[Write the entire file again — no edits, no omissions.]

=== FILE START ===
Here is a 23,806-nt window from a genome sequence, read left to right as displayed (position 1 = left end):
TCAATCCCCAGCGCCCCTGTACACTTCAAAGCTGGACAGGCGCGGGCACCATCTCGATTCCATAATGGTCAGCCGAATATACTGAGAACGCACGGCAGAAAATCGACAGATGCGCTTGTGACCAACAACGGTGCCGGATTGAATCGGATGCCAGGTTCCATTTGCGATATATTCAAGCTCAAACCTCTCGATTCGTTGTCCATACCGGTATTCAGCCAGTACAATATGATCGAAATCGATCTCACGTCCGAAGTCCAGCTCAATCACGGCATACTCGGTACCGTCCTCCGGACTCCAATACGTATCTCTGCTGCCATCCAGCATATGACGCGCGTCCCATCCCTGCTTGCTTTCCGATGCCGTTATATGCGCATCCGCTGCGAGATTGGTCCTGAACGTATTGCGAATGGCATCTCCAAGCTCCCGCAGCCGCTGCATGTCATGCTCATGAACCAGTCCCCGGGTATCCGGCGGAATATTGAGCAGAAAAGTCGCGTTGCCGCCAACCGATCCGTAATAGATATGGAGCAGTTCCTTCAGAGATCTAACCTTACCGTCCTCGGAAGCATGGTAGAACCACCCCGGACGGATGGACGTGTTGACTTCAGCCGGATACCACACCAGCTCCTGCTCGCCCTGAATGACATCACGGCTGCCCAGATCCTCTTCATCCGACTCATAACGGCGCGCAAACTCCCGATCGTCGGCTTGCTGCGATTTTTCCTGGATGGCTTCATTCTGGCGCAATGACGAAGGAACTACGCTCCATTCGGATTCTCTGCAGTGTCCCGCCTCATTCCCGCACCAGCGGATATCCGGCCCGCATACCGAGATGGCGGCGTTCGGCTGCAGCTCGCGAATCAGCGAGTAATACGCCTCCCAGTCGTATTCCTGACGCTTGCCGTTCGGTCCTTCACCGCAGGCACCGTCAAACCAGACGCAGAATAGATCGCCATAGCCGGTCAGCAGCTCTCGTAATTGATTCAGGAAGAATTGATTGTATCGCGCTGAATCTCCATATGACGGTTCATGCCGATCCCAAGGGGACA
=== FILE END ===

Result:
Here is a 23,806-nt window from a genome sequence, read left to right as displayed (position 1 = left end):
TCAATCCCCAGCGCCCCTGTACACTTCAAAGCTGGACAGGCGCGGGCACCATCTCGATTCCATAATGGTCAGCCGAATATACTGAGAACGCACGGCAGAAAATCGACAGATGCGCTTGTGACCAACAACGGTGCCGGATTGAATCGGATGCCAGGTTCCATTTGCGATATATTCAAGCTCAAACCTCTCGATTCGTTGTCCATACCGGTATTCAGCCAGTACAATATGATCGAAATCGATCTCACGTCCGAAGTCCAGCTCAATCACGGCATACTCGGTACCGTCCTCCGGACTCCAATACGTATCTCTGCTGCCATCCAGCATATGACGCGCGTCCCATCCCTGCTTGCTTTCCGATGCCGTTATATGCGCATCCGCTGCGAGATTGGTCCTGAACGTATTGCGAATGGCATCTCCAAGCTCCCGCAGCCGCTGCATGTCATGCTCATGAACCAGTCCCCGGGTATCCGGCGGAATATTGAGCAGAAAAGTCGCGTTGCCGCCAACCGATCCGTAATAGATATGGAGCAGTTCCTTCAGAGATCTAACCTTACCGTCCTCGGAAGCATGGTAGAACCACCCCGGACGGATGGACGTGTTGACTTCAGCCGGATACCACACCAGCTCCTGCTCGCCCTGAATGACATCACGGCTGCCCAGATCCTCTTCATCCGACTCATAACGGCGCGCAAACTCCCGATCGTCGGCTTGCTGCGATTTTTCCTGGATGGCTTCATTCTGGCGCAATGACGAAGGAACTACGCTCCATTCGGATTCTCTGCAGTGTCCCGCCTCATTCCCGCACCAGCGGATATCCGGCCCGCATACCGAGATGGCGGCGTTCGGCTGCAGCTCGCGAATCAGCGAGTAATACGCCTCCCAGTCGTATTCCTGACGCTTGCCGTTCGGTCCTTCACCGCAGGCACCGTCAAACCAGACGCAGAATAGATCGCCATAGCCGGTCAGCAGCTCTCGTAATTGATTCAGGAAGAATTGATTGTATCGCGCTGAATCTCCATATGACGGTTCATGCCGATCCCAAGGGGACA